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It may sound cliche, but learning to befriend your breath can change your life

Photo: Valeriia Bugaiova/Unsplash

In certain situations, there can be nothing more aggravating than someone telling you to “take a deep breath.”

Maybe you’re having a panic attack. Maybe you’re stressed because you‘re raising children in a pandemic. Maybe the IRS has just told you that you’re a victim of Social Security fraud. Whatever the reason, the idea that an automatic physiological process we do thousands of times per day without thinking could even marginally improve such a situation can feel ridiculous. Insulting, even.

Except it can. I know. I’m sorry to sound optimistic in these times. But I want you to know that…

Carrying weight for distance — or rucking — is part of the human design and it can keep us fit and healthy

Photo: Sicmanta

Last fall I found myself standing on the Arctic Tundra, about 120 miles from civilization. One hundred pounds of caribou filled my pack. I had to hoof the weight back to camp, which was five miles away. All uphill and across the tundra. And the tundra is a savage landscape comprised of dirt that exists in an ice-cream-like state: spongy layers of dense moss, mucky swamp, and basketball-sized tufts of grass called tundra tussocks. A mile out there is like five on a regular trail.

I was in the Arctic for more than a month on a backcountry hunt while…

Why time seemed slower when you were a kid

Photo: Alvin Mahmudov/Unsplash

If this year feels like it has flown by, there’s a solid scientific reason for that. Most of us spent it locked in our homes, doing the exact same thing day in and day out.

It turns out that our brains love this kind of predictability, neuroscientists at Brown told me. The human brain evolved to keep us in the comfort zone of a predictable routine because that improved our chances of survival in our past environments. For example, a reliable routine that helped us regularly find food kept us alive.

Even before the pandemic, our lives were rather predictable…

Humans need a balanced social diet of a few meaningful conversations and many casual interactions

Photo: Official/Unsplash

Balance is a celebrated, yet elusive, concept. In work, relationships, hobbies, and even what we choose to put into our bodies, we strive to strike the right proportion of give and take that leaves us feeling fulfilled and not overextended. The idea of balance also applies to social interactions.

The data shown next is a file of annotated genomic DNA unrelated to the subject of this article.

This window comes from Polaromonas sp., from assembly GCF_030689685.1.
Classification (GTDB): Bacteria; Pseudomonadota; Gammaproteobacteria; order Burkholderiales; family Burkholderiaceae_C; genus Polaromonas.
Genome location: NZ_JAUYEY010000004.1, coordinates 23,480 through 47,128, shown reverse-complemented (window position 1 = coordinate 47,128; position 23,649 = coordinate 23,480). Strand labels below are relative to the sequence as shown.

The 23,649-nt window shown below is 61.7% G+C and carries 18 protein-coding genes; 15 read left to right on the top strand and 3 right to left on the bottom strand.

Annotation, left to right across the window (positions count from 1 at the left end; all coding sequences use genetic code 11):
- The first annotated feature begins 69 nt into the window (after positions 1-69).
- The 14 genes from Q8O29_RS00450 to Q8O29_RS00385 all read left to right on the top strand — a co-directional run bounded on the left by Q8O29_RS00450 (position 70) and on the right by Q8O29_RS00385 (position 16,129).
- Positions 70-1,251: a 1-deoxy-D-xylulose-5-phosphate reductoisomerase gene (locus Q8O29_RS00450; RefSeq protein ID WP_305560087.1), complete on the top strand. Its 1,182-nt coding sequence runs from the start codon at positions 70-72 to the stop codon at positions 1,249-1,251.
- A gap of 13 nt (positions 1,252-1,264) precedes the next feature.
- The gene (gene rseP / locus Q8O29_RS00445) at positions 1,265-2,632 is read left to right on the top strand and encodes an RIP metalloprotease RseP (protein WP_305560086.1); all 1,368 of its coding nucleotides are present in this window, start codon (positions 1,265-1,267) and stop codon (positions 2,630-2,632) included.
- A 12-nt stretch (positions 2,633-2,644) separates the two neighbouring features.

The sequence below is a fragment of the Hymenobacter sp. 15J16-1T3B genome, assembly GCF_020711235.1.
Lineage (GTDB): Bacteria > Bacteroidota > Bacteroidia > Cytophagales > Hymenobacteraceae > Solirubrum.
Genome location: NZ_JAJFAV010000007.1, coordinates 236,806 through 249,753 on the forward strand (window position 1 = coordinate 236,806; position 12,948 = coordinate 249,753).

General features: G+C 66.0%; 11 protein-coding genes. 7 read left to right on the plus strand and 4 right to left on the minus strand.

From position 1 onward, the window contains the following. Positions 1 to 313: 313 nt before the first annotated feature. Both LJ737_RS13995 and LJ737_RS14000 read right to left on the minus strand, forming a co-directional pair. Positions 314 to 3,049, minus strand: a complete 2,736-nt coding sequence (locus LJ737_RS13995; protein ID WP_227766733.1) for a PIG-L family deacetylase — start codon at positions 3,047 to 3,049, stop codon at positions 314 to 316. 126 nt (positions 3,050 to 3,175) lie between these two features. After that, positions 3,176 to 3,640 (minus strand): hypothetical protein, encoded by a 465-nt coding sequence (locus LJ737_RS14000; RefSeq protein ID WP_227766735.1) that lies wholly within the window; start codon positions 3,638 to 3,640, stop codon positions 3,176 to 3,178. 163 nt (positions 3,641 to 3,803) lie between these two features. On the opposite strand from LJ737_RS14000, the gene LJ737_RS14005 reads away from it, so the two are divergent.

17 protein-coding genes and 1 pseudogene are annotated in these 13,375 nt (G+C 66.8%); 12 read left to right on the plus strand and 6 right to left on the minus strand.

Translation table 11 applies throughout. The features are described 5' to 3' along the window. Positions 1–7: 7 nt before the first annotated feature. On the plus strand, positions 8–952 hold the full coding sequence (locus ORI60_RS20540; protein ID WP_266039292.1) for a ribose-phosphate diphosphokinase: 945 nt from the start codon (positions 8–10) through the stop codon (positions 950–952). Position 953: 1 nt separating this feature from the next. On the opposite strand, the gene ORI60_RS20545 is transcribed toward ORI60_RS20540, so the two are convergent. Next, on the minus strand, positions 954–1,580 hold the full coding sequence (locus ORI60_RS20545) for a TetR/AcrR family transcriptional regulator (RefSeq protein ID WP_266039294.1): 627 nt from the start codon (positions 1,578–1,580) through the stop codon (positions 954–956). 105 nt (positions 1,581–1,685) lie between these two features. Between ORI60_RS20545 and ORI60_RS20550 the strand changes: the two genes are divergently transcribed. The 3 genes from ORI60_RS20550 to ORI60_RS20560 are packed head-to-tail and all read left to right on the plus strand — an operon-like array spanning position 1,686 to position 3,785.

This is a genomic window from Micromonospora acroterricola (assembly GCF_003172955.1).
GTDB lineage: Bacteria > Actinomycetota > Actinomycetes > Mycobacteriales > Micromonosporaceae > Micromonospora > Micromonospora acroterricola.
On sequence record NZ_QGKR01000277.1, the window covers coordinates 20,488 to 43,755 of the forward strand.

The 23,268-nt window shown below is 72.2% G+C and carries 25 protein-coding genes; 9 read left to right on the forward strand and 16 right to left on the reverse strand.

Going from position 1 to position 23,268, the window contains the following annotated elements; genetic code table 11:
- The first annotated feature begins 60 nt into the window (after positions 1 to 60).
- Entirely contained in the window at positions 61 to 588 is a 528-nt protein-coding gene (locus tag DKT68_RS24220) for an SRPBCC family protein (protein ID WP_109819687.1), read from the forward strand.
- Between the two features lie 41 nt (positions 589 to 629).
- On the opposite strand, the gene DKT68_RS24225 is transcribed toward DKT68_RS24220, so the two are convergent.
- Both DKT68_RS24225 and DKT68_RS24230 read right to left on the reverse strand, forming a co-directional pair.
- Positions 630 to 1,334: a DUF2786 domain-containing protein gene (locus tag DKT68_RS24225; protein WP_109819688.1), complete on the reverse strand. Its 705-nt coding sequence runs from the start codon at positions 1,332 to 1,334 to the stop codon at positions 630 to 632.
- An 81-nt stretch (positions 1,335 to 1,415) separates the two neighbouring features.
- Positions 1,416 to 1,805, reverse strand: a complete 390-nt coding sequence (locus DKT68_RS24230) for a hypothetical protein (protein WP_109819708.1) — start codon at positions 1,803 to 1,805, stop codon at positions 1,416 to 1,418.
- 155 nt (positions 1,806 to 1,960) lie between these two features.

In 2019, Jeffrey Hall, a professor of communication studies at the University of Kansas likened human social networks to nutrition. A healthy social diet, he found in a study, consists of both a variety of interactions — from close friends and family to acquaintances — and time spent alone. People tend…

As restrictions ease and stimulation returns, your capacity will bounce back

Photo: Siora Photography/Unsplash

Early last summer, after stringent shutdown orders were lifted and, cautiously, friends began gathering in outdoor environs, the act of stringing a coherent sentence together was a personal struggle. The verbal equivalent of sea legs, my words felt wobbly and clumsy, and in group settings, I found it easier to observe in silence than contribute in any meaningful way.

Beyond conversation skills, social isolation also dulled many of my other cognitive capacities. My memory wasn’t so hot and conjuring creative or critical thoughts was nearly impossible — which isn’t great when your job requires you to have critical and/or creative…

Stop trying to ‘empty your mind’ of thoughts. Think of barking dogs instead.

Photo: Robert Gramner/Unsplash

There are all kinds of reasons to meditate, but I’m going to be honest: There are probably more reasons not to do it.

It’s really hard. It’s not particularly fun. It’s not productive. It’s also just kind of boring. Every time I do it, there are usually five other things I’d rather do first.

For all of these reasons, I’m always wary of lifestyle journalism extolling meditation’s benefits as if it’s akin to jogging, or the copy of well-funded apps making meditation sound like a breezy self-help adventure. I find both unhelpful at best and off-putting at worst. The truth…

Experiment with props, try new classes, and maybe even ditch your screen

Photo courtesy of the author

Yoga is an ever-evolving, ancient practice with South Asian origins. But for many people living in the West, yoga has meant something very specific for the past several decades: thin, lithe, usually white women bending in spandex in a minimalist hardwood floor studio.

The past year has thankfully changed some of that perception.

For the first time, people who want to practice yoga have had no choice but to do so from home. Luckily, there has been no shortage of Zoom classes, YouTube videos, and fitness apps for both experienced practitioners and eager pandemic beginners. And beautifully, many people have…


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